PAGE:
Video from "World of Food: Personal to Global Perspectives on Nutrition, Agriculture, and Policy" (Summer Session course)

Description

Media can be especially powerful for taking students to locations that defy the limits of time and space. Location-based media allows students a glimpse into places they may not otherwise be able to visit. This may be a video capturing the work of a cutting-edge research lab, or connecting students to a remote location to which they otherwise might not be able to travel, or it could be an audio interview of subject matter experts that students might not otherwise meet – all experienced from the student’s home locations around the world. In this way, media can create a bridge between students’ individual experience on their computer screens and the places and spaces in the world that illuminate course material.

The Digital Media Group at Brown’s School of Professional Studies works with instructors and instructional designers to craft engaging narratives specific to these locations and ensures that the right technology is used to properly capture these spaces and stories. Because the media is edited to highlight the most relevant and meaningful information, it can be used as a far more effective teaching device than what may remember as a typical in-person “field trip.”

Courses that successfully have used site-specific media include:

  • World of Food: Personal to Global Perspectives on Nutrition, Agriculture, and Policy

  • Animal Behavior Laboratory

  • Neuroscience in Action: Understanding Our Brains and Nervous Systems

  • Body at Work: Anatomy, Physiology, and Disease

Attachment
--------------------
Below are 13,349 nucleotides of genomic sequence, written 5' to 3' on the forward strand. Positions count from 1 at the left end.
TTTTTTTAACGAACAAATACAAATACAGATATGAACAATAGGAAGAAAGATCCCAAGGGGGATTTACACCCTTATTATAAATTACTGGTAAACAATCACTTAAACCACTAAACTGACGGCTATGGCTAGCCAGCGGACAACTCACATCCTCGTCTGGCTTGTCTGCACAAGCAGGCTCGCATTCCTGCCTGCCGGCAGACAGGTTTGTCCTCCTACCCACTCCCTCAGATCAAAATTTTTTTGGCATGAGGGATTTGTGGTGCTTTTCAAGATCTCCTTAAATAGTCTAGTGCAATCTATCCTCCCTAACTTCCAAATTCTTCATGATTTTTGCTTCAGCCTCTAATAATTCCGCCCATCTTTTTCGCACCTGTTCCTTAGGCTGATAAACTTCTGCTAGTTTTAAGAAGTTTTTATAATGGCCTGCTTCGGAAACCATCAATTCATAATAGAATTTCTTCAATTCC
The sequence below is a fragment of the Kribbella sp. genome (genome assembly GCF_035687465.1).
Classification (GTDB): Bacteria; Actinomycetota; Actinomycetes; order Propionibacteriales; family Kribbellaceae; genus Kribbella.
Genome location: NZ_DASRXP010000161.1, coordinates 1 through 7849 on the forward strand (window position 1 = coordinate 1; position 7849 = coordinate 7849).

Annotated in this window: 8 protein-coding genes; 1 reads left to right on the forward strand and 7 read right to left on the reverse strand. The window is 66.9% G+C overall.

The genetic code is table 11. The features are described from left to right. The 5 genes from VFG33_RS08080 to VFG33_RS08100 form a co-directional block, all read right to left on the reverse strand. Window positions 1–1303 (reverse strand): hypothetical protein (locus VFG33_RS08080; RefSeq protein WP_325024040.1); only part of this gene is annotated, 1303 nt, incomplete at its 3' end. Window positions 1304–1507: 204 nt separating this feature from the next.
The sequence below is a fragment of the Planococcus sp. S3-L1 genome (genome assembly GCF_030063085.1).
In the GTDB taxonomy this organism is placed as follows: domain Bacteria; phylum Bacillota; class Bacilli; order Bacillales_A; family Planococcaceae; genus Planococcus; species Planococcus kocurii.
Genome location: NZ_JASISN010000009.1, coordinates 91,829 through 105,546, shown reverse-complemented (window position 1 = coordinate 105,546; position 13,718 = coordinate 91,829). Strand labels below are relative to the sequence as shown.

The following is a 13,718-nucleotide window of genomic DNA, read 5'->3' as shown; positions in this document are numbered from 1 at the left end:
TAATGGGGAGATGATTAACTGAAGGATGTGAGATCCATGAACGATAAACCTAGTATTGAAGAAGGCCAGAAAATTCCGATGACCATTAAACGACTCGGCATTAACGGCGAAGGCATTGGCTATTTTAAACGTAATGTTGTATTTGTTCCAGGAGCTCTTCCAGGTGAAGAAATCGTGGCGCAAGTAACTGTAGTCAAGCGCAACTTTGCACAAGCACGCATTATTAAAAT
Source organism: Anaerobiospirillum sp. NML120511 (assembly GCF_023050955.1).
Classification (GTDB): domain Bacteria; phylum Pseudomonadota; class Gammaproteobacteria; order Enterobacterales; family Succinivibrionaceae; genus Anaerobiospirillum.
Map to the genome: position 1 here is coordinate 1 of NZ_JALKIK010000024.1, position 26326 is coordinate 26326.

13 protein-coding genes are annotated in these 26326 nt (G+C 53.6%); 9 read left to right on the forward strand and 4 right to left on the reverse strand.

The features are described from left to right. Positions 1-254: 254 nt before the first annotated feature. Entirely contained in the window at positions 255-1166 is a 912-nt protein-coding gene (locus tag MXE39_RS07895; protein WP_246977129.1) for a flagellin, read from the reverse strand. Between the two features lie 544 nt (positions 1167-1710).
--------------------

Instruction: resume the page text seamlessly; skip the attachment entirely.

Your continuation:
• So You Want to Be a Doctor?

  • Climate & Climate Change: Scientific, Societal, and Global Implications

Learn more:
Digital Media at SPS Online
SPS Digital Media Group
SPS Online Team

Project Contact: Scott Miller, Creative Team Lead for Educational Media (scott_miller@brown.edu)

Components

  • Faculty

  • Interview subject(s)

  • SPS instructional designers

  • SPS Digital Media Group

  • 1- to 2-camera setup

  • Professional audio and lighting equipment

  • Adobe Creative Suite for post-production

  • Video hosting site

  • Canvas LMS

Methods

Video created for an SPS online or blended course is driven by the course learning objectives and instructional design needs of related assignments, discussions, and activities.

The SPS Digital Media Group collaborates with faculty and SPS instructional designers to design and develop media that supports the course outcomes, reflecting student-centered pedagogical practices and design principles proven effective for online learning.

Learn more about the SPS Video Production Process.

Custom course videos typically take about 25 hours to plan, shoot, and edit.

Outcomes

Successes:
  • Offering students anywhere in the world the ability to access places and spaces they couldn’t otherwise go, given class schedules or the locations from which they are engaging in an online course

  • Allows students to see the authentic people and places related to a topic

  • Students hear stories directly from the video subjects themselves - first-hand accounts, primary sources